He explained that he had thought the spring in the seal was a bit weak, but it was new! So he put it in and after filling the transmission with oil it slowly seeped out through that oils seal. If that would have happened to me I would have cried and crumbled up in fetal position... But, being who he is, of course he had a solution!

It is not uncommon that oils seals get "sloppy" over time and one way to fix it is tightening the spring a little bit and increase the pressure the spring puts on the rubber sealing "lip". The spring is not made in one piece, but put together from one long spring that is "screwed" together with a, sort of "coned" thread. The picture below shows this.

Tightening the spring of an oil seal....

It is possible to cut a piece off the "unconed" end of the spring and thus make it shorter. I had no idea about this until Ebbe explained it. Works like a charm! He cut mine by 5mm and that did the trick. A little more pressure on the rubber lip towards the sealing surface and the engine is tight. Phuii...!!

Close.up of the spring.
The picture above shows a close-up of what I´m talking about. You just have to find the end of the spring and "unscrew" the coned part, cut off a part of the other side and then "screw" the spring back together. This is a technique I´ll be using more in the future.

Ignition and chain side of the engine.
And here it is in all its glory! The engine completely restored... Ready for the frame and chassis to be finished. Now, I do need to start doing my part of the job. The basement room and the other bathroom are both finished, or at least close to, and I have a Christmas vacation coming up. I sincerely hope I´ll be able to find some time to spend in the garage with the rest of the bike.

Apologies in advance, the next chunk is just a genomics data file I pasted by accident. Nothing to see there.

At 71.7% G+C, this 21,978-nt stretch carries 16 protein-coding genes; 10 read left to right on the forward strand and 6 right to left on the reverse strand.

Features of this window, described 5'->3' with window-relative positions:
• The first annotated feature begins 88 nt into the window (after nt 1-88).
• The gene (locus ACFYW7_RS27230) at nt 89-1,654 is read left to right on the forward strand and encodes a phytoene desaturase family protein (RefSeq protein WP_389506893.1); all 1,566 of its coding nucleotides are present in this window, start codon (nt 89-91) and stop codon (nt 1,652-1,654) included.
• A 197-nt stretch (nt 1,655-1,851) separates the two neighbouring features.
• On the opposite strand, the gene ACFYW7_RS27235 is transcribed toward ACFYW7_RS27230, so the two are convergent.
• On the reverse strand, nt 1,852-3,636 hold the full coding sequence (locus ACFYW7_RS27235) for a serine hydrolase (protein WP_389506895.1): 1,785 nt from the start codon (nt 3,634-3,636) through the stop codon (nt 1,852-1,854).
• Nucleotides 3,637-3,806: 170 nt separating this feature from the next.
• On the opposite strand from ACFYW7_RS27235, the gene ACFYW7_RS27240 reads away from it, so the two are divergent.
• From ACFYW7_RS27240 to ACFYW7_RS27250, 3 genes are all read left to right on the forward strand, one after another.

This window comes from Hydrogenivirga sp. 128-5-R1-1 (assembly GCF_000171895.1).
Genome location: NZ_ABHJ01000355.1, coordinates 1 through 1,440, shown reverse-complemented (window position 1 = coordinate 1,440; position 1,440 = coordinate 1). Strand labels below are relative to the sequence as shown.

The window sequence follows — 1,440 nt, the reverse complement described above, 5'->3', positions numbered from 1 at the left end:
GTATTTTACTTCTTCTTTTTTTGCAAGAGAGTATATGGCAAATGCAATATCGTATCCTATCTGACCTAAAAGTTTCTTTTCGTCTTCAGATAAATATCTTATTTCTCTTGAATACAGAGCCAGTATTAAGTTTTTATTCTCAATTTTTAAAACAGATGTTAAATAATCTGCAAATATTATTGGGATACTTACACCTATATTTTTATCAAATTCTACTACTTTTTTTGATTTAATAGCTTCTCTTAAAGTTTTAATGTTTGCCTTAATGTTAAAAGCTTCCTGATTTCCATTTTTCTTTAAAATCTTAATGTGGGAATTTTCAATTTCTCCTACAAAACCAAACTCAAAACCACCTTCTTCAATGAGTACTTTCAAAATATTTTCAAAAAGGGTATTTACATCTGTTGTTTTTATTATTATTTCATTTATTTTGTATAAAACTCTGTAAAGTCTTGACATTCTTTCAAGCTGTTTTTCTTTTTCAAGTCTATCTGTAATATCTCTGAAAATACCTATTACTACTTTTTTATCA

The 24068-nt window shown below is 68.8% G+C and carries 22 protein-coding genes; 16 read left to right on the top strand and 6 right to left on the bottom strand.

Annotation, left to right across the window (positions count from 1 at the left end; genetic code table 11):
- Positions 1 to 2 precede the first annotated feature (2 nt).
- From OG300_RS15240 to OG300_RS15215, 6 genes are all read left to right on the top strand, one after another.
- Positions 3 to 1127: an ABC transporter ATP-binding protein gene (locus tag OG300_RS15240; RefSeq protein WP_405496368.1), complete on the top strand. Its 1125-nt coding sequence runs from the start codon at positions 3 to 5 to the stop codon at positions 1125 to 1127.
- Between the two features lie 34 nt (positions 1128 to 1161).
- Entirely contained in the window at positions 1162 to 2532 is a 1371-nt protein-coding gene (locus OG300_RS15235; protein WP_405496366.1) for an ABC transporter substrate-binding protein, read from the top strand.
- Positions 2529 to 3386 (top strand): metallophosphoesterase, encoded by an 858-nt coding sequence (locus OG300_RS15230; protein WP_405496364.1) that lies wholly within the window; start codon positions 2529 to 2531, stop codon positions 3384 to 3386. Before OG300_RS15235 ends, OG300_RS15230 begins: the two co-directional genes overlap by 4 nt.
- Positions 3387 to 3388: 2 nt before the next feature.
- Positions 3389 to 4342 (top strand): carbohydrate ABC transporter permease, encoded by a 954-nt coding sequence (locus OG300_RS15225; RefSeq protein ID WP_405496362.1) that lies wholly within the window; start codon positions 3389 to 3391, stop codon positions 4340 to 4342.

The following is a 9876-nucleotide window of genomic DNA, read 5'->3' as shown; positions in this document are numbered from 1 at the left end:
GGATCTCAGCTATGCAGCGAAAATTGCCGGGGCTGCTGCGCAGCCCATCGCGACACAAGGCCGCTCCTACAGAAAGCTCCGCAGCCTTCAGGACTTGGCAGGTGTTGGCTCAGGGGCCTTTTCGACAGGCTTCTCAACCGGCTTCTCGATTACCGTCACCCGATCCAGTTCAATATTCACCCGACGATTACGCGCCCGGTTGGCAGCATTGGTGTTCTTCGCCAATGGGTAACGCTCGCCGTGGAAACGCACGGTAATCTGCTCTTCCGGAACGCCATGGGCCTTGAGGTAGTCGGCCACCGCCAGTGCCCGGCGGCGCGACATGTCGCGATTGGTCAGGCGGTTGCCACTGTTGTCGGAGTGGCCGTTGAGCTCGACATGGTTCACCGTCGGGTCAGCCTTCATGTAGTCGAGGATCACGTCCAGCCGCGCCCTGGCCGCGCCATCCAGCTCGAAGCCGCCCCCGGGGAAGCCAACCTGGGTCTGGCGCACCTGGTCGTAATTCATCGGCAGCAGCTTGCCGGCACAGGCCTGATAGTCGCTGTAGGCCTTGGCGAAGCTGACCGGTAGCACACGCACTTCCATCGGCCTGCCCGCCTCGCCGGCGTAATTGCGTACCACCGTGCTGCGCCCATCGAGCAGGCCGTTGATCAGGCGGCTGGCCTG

Front side.
Not a very sharp picture, but it shows the oil pump and the clutch side. The restored exhaust holders and the nice surface.

Clutch side. And oil pump.

Here´s the carb side. Ebbe managed to find intake rubbers that were possible to modify to fit the carbs AND the engine. I may have to change the studs to longer ones, but I´ll deal with that later. Or I might just find me some NOS intake rubbers and they are probably thinner.
The master and his work....

The man and his bench... He was very happy to deliver the engine and have it out of his shop. It´s nervous having the responsibility for such an iconic engine. I fully understand that! Note the H2 engine to the left... A customer engine awaiting attention. I like that dry clutch set-up!

I couldn´t be happier with Ebbe Parneståls work!
So, for now, its goodbye EBOS/Eptune. I´ll be back later with other projects and bikes. That´s for sure!

Now that this hard part of the restoration is complete I feel inspired to move on. The next difficult task is restoring the inner fork legs. I have contacted two firms in Britain that both claim they can rebuild them to original specifications with new hard chrome and precision grinding to exact measurement. I will start  dismantling the rest of the bike the coming days.

Just another trip to the US and then vacation....

Stay tuned!